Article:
Scientists seek anti-ageing breakthrough with study of marine animals


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Scientists seek anti-ageing breakthrough with study of marine animals

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Scientists in Britain have found an unusual source of study into how to stop skin from ageing and maintain a youthful appearance; sea urchins and sea cucumbers.

The study group at Queen Mary, University of London have found that sea urchins and sea cucumbers can change elasticity in collagen, and that further understanding of this could lead to an anti-ageing breakthrough.

"Although sea urchins and sea cucumbers may not look much like us, we are actually quite closely related to them,”​ says project leader professor Maurice Elphick.

Change elasticity of collagen

“As we get older, changes in collagen cause wrinkling of our skin, so if we can find out how peptides cause the body wall of a sea cucumber to quickly become stiff or soft then our research might lead to new ways to keeping skin looking young and healthy."

Sea cucumbers and sea urchins are able to change the elasticity of collagen within their bodies, and could hold the key to maintaining a youthful appearance.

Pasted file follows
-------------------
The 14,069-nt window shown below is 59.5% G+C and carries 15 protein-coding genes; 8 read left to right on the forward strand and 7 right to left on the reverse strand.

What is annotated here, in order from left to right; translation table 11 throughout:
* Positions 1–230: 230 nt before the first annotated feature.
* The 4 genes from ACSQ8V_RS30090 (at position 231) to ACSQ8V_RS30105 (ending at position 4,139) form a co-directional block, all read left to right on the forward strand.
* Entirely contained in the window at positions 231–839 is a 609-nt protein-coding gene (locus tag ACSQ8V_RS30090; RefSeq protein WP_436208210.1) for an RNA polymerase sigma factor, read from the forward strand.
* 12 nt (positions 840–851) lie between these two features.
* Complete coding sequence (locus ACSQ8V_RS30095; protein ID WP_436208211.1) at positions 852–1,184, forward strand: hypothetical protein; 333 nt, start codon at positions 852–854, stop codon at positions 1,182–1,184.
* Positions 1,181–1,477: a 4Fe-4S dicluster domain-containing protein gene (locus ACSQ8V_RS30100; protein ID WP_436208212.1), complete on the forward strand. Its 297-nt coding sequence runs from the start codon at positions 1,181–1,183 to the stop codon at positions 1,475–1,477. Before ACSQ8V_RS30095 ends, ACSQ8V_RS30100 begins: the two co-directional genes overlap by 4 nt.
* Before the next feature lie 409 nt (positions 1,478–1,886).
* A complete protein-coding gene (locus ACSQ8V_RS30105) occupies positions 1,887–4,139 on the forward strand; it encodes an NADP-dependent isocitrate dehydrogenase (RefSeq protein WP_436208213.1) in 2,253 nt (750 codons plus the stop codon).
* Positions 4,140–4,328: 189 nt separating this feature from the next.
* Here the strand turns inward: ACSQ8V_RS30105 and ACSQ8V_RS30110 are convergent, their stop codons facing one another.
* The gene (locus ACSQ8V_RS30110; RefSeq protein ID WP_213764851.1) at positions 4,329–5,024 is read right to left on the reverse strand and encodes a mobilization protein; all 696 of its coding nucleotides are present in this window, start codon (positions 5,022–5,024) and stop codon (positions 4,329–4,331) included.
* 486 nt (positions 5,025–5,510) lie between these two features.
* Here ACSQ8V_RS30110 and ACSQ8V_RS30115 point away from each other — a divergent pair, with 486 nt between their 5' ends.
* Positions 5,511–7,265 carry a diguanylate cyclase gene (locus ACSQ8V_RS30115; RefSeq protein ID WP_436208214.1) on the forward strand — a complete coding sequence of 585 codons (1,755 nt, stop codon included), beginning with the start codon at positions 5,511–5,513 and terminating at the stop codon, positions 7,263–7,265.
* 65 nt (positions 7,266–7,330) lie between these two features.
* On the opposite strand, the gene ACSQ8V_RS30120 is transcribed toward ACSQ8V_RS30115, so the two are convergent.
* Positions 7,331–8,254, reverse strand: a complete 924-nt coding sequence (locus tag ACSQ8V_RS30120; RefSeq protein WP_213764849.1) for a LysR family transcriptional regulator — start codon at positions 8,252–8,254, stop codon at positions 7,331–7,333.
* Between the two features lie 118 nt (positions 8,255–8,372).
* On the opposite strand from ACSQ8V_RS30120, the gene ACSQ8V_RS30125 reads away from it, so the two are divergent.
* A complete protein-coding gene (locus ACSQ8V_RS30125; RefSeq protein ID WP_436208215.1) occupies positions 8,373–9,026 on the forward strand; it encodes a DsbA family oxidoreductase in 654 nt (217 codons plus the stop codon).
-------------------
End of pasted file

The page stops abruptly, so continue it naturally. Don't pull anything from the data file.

Elphick’s team from Queen Mary's School of Biological and Chemical Sciences, investigated the genes of marine creatures such as sea urchins and sea cucumbers and found the genes for "messenger molecules" known as peptides, which are released by cells and tell other cells in their bodies what to do.

"Probably the most exciting discovery from our research was finding genes encoding peptides that cause rapid stiffening or softening of collagen in the body wall of sea cucumbers,”​ continues Elphick.

DNA sequence analysis

The scientists analysed the DNA sequences of thousands of genes in the purple sea urchin and the edible sea cucumber and specifically searched for genes encoding peptide messenger molecules.

"When the human genome was sequenced over a decade ago it cost millions of pounds – now all of the genes in an animal can be sequenced for just a few thousand pounds,"​ explains Elphick.

"We also found that sea urchins have a peptide that is very similar to calcitonin, a hormone that regulates our bones to make sure that they remain strong.”

"These types of advances in basic science are fascinating in their own right but they are also important because they underpin the medical breakthroughs that lead to improvement in the quality of people's lives​," adds Elphick.

The study was published online in the journals PLOS One and General and Comparative Endocrinology.

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